March 20, 2014, 12:37 PM

Knotice builds cross-channel customer profiles to boost marketing

(Page 2 of 2)

“If any sensitive information is ever collected, it is securely hashed before it is stored to a user profile,” says Patti Renner, director of marketing at Knotice. “That means the system uses an algorithm to change, for example, purchase data into a unique data string, essentially creating a unique data fingerprint. That’s the ‘hash.’ Typically when the platform ingests transactional information, it creates an internal customer account number; the account number can be one of many identifiers for a profile. Data intake from commerce transactions can happen via real-time application programming interfaces or through bulk data uploads.”

Customers in stores are identified by e-mail addresses or phone numbers they offer or by names or other information from loyalty card transactions. For customers on web sites or apps who are not logged in to their accounts with that retailer, Knotice stores this anonymous activity as a “unique unknown.” Once a customer engages in “an identifiable event,” the Knotice system can connect anonymous behavior with identified behavior and tie all activities together.

For example, a customer may anonymously browse a retailer’s m-commerce site on her smartphone, and then the following week open an e-mail from the retailer on her smartphone. The Knotice system connects the events when the e-mail is opened on the same device linked to the anonymous m-commerce site browsing session. It connects the data and stores it in that customer’s profile. Anonymous browsing sessions are identifiable by a first-party cookie (a pixel set to a consumer’s browser from the retailer’s site when that site is visited). The use of cookies can sometimes be problematic; for example, Apple mobile devices by default block the use of third-party cookies (those set by entities other than the domain of the site visited). However, Apple devices do allow cookies to be set from sites visited on each device,  and it's that first-party data that Knotice focuses on, even across device types.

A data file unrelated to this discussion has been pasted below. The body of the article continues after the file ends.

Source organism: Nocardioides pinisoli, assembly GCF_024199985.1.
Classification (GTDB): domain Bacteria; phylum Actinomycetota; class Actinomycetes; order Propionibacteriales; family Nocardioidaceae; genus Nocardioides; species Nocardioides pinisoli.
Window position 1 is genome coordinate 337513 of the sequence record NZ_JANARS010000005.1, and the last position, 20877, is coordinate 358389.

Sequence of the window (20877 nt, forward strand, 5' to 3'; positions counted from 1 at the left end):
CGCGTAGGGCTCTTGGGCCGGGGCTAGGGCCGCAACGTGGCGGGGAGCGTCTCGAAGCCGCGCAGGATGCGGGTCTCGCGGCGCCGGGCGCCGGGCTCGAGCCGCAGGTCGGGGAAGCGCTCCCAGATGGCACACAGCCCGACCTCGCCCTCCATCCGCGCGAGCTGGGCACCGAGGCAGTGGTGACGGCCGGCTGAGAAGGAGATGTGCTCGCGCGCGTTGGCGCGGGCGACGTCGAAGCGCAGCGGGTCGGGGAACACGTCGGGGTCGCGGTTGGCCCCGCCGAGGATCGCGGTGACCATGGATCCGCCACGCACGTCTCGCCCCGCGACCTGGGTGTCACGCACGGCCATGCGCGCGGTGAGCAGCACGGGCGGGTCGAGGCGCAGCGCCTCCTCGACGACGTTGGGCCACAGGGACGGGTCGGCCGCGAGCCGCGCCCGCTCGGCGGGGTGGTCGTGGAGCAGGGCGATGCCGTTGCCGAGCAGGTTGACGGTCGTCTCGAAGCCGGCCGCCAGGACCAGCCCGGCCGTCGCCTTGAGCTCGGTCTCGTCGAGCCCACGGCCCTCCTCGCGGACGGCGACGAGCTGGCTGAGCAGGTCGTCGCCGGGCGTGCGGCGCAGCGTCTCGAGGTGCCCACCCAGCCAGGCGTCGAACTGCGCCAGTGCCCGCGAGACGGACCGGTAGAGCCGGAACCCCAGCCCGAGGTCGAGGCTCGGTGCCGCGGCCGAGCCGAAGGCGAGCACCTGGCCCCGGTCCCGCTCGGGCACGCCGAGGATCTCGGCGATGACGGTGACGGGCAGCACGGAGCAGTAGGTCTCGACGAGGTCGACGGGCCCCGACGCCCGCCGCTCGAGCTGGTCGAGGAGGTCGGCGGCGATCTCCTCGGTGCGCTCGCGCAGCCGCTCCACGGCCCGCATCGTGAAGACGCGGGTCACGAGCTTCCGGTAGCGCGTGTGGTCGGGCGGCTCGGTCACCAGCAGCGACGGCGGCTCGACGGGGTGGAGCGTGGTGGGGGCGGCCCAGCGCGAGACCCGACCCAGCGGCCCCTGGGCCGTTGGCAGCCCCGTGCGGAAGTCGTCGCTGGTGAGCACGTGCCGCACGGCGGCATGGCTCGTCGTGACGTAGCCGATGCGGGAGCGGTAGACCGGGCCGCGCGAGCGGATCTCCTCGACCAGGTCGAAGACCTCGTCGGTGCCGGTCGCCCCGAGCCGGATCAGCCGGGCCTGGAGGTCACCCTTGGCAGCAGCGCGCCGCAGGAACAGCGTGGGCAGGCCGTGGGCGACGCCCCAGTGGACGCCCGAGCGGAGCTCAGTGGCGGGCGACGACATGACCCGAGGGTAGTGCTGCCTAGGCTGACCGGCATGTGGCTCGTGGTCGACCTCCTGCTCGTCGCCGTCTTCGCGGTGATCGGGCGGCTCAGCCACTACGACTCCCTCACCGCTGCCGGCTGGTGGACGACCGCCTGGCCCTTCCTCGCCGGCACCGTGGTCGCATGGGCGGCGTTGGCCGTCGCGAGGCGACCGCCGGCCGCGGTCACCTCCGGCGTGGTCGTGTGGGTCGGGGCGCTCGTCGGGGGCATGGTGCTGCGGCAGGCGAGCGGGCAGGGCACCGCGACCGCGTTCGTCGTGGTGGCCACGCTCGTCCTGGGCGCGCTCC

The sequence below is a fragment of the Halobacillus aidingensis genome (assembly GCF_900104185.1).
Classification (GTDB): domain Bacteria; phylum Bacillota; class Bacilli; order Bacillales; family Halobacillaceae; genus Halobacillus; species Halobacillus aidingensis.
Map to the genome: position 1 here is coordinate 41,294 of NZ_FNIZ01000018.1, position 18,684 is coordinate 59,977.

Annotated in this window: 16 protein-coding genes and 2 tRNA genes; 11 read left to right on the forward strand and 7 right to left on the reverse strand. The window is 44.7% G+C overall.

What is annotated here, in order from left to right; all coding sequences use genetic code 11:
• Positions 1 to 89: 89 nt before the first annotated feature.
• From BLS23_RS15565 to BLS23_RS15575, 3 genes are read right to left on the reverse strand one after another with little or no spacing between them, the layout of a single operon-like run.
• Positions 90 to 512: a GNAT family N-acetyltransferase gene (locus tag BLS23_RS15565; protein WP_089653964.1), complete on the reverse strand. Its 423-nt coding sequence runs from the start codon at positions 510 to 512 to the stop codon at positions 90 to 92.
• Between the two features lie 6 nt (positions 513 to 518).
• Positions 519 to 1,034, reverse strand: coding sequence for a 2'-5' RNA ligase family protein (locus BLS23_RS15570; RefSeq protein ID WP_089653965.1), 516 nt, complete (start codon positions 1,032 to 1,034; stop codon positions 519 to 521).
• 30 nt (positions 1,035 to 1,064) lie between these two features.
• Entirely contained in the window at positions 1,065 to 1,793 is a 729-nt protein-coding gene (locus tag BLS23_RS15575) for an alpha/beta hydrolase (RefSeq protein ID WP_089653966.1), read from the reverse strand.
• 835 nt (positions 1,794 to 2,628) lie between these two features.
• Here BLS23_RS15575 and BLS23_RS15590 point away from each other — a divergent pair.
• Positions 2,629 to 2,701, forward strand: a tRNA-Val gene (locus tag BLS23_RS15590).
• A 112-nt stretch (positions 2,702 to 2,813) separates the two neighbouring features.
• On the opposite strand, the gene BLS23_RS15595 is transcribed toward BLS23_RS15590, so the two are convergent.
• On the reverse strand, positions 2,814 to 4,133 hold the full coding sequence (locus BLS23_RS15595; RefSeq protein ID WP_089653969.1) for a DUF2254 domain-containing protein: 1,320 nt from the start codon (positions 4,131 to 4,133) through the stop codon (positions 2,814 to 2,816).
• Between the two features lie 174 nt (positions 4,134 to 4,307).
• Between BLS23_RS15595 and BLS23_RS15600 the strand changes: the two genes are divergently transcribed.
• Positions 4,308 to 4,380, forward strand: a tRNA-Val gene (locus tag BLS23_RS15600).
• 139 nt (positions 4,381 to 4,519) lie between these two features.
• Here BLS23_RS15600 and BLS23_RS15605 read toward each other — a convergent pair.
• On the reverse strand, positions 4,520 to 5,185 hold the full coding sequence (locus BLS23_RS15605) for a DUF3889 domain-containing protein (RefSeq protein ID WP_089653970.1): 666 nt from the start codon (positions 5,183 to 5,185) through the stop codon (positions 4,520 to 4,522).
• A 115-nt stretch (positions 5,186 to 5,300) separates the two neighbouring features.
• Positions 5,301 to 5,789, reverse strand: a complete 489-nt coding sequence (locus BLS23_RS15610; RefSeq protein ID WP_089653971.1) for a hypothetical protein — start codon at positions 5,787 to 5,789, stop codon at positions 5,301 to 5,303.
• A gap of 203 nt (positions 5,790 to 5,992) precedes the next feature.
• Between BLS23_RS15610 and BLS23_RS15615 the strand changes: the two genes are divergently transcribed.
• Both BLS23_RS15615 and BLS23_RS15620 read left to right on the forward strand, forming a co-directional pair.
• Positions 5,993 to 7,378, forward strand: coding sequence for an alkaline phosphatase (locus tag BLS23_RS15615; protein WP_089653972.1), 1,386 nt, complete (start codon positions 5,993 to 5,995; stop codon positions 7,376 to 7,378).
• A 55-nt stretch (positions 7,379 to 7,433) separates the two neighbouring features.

comments powered by Disqus




From IR Blogs


Marie Wieck / E-Commerce

Why the digital experience matters

A consumer’s first interaction with a brand is increasingly likely to be online, including through ...


Matt Kleinschmit / E-Commerce

The Internet disrupts the marketing of everyday goods

Upstart manufacturers of consumer packaged goods are engaging directly with consumers online and offering them ...